Around the beginning of the Twentieth Century, three quite different types of automobiles were locked in a fierce competition for the fledgling automobile market the steam driven automobile, the electric powered automobile and the gasoline powered automobile. The gasoline powered automobile emerged the victor and since has grown to be the center of an enormous industry, and indeed an entire Way of life. The problems which caused the electric automobile then to fall behind have still not yet been completely overcome. The weight, range, speed, acceleration and recharging time of electrically powered vehicles, although improve'd somewhat, are still somewhat less than totally competitive with similar characteristics in gasoline automobiles. However, the virtues of the electric automobile, such as quietness, lack of waste pollutants and inexpensive operation are such that even with its drawbacks the electric automobile is beginning to carve a niche in the enormous automobile market.
The drawbacks of electric automobiles have been mitigated somewhat by the use of improved lead acid storage batteries as well as radically different storage batteries. In addition, techniques have been developed for conserving the energy stored within the batteries and for transferring that energy within the vehicle as efficiently as possible. One such technique now in use involves recovering a portion of the kinetic energy of the vehicle which would otherwise be dissipated in braking by regeneratively braking the vehicle. This technique is described in US. Pat. No. 3,530,356 by Robert R. Aronson.
There are a number of ways in which the transfer of energy from storage batteries or the like to the electrical motor which powers the vehicle can be effected. According to the control system which is described in the above mentioned Aronson US. Pat. No. 3,530,356, a number of storage batteries are interconnected by switches which are operated by relays to connect the batteries in different serial and parallel configurations to apply a voltage to the electric motor powering the vehicle which varies as a function of the physical position of the accelerator pedal or other manual control device.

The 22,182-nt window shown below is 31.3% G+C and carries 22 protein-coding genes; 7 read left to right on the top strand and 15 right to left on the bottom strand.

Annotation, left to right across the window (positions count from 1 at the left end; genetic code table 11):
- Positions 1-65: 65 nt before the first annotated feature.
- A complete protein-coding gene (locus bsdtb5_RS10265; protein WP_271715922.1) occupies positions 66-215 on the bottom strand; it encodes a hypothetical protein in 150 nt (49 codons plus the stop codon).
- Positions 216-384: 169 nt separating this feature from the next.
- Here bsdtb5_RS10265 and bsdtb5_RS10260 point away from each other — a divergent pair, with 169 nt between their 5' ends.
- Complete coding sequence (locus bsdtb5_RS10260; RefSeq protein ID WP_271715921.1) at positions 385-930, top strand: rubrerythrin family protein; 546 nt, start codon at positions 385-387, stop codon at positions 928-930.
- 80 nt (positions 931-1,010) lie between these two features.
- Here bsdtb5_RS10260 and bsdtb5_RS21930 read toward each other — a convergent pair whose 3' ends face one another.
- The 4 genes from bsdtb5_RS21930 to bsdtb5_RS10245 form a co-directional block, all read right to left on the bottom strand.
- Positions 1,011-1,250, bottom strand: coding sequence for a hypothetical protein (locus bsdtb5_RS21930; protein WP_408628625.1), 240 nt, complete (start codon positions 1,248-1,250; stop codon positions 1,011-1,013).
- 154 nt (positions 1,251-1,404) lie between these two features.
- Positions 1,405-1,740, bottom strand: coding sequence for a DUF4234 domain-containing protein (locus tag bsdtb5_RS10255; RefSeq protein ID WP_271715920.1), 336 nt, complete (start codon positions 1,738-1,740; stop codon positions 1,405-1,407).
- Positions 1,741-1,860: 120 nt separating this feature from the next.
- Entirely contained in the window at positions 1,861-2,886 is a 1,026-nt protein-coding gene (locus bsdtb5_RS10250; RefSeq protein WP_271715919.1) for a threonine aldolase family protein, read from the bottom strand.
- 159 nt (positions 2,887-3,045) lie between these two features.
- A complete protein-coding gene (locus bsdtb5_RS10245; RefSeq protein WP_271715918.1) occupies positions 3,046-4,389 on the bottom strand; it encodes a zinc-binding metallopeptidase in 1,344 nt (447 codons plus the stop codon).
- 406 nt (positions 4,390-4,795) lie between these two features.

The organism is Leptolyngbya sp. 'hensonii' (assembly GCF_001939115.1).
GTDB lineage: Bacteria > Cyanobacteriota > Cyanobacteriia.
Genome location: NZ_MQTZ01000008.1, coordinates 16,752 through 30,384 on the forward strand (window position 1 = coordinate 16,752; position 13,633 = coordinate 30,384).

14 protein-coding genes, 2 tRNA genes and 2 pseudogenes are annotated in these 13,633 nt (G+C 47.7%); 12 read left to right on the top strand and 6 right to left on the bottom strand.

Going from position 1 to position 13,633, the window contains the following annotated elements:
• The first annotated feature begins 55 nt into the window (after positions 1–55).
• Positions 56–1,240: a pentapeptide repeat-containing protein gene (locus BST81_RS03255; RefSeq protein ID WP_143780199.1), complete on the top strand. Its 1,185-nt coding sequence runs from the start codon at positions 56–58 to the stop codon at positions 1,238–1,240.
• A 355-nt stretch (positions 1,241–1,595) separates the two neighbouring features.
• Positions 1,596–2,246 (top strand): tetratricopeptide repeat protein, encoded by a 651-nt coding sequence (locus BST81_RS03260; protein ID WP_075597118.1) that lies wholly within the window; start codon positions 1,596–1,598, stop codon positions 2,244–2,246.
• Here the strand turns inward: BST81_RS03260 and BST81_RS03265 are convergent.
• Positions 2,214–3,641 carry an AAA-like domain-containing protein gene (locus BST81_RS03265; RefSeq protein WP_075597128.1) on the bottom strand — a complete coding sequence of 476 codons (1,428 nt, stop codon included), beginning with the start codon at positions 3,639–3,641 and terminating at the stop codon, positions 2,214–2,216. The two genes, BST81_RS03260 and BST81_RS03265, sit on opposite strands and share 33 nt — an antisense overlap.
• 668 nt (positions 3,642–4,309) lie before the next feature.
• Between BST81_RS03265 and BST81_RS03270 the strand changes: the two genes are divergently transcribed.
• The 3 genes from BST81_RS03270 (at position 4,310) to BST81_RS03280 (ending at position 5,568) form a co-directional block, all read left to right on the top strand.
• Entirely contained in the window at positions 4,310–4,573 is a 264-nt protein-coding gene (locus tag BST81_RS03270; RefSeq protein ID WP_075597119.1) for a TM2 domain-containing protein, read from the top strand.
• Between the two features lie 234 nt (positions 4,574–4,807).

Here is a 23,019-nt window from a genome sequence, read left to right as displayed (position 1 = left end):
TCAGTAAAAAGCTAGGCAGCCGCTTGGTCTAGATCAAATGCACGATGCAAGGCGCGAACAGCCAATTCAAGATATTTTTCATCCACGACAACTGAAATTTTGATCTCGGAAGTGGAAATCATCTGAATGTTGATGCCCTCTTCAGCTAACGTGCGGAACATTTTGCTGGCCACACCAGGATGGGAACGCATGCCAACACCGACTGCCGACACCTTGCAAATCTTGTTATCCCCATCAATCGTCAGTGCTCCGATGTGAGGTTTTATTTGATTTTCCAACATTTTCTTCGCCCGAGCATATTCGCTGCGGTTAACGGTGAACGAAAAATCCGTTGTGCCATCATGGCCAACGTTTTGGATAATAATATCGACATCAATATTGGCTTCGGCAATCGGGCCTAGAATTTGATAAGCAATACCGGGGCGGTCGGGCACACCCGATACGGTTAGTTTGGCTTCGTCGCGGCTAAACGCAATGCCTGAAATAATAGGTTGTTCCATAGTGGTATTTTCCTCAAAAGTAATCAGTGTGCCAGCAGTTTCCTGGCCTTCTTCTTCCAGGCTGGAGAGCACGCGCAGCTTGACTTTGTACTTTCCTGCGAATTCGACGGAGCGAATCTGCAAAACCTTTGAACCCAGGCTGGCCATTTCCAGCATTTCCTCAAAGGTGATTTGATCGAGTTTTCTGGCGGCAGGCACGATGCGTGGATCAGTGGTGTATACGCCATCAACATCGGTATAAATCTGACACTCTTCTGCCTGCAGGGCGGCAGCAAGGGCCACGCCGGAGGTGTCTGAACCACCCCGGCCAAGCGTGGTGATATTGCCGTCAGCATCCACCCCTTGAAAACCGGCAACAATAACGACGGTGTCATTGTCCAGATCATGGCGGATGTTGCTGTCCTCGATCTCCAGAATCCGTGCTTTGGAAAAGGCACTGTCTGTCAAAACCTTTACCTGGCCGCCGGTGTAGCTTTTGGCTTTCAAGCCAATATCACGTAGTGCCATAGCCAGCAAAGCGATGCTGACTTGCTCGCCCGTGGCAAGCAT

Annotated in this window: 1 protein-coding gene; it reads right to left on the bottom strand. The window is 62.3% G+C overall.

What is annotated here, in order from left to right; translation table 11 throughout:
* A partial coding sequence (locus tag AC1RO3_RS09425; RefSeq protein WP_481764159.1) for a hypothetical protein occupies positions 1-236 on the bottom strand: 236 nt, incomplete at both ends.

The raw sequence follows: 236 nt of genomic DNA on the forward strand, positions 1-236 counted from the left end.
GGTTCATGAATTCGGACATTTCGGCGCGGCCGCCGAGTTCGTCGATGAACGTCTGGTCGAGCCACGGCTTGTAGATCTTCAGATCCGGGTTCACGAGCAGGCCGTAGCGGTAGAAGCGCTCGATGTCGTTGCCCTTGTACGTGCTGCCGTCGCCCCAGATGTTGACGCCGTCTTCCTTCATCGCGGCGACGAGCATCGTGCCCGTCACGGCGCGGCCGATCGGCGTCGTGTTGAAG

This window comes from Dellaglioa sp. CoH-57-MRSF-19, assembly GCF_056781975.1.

Another technique for controlling the amount of electrical energy transfered from storage batteries to the motor and the current or voltage which is thus applied is to connect a fixed voltage to the motor, but to periodically connect and disconnect that voltage from the motor so that the average current which flows through the motor windings or the voltage across them to Rippel. 3,641,364 describes, in general, one such an arrangecan be varied as a function of accelerator pedal position or some other manual control. The US. PAT. No. entitled SCR CHOPPER CIRCUIT,
ment which has been found to be particularly useful in electrical vehicles. In the circuit described in the above mentioned Rippel patent,- an SCR is connected serially between a DC; power source and a load, such as an electrical motor. The SCR is turned on and off periodically by a control circuit to produce a commutated, pulsating voltage which is applied to the load.
The present invention relates in part to a specific chopper circuit which has been developed and which finds particular advantage in a multiple chopper circuit for use in an electrical vehicle. The invention further relates to a system for use in an electrical vehicle whereby one chopper circuit can be used to control three different energy transfer functions in the vehicle the transfer of energy from the motor to the batteries during regenerative braking, the transfer of energy from the batteries to the motor during normal operation and the transfer of energy from an exterior source to the batteries during recharging.
The specific circuit of this invention, as described in detail below for use in such a multiple chopper arrangement and a 3 and 1 system, is comprised of two main current carrying SCRs which are serially connected with an inductance.- Two pairs of further SCRs are each connected via a single capacitor between the anodes and cathodes of the two main SCRs. The two main conducting SCRs are alternately rendered conductive to permit current flow through the inductance connected in series with it and to complete a current path between the vehicle storage batteries and an electric motor for either regeneratively charging or driving the motor or between the storage batteries and an exterior voltage source. At a time following the initiation of conduction by one of the two main SCRs, the pair of SCRs connected between the anode and cathode of the conductive SCR by the capacitor are themselves rendered conductive to connect the capacitor between the anode and cathode of the conducting SCR and to back bias the SCR, driving it into non-conduction.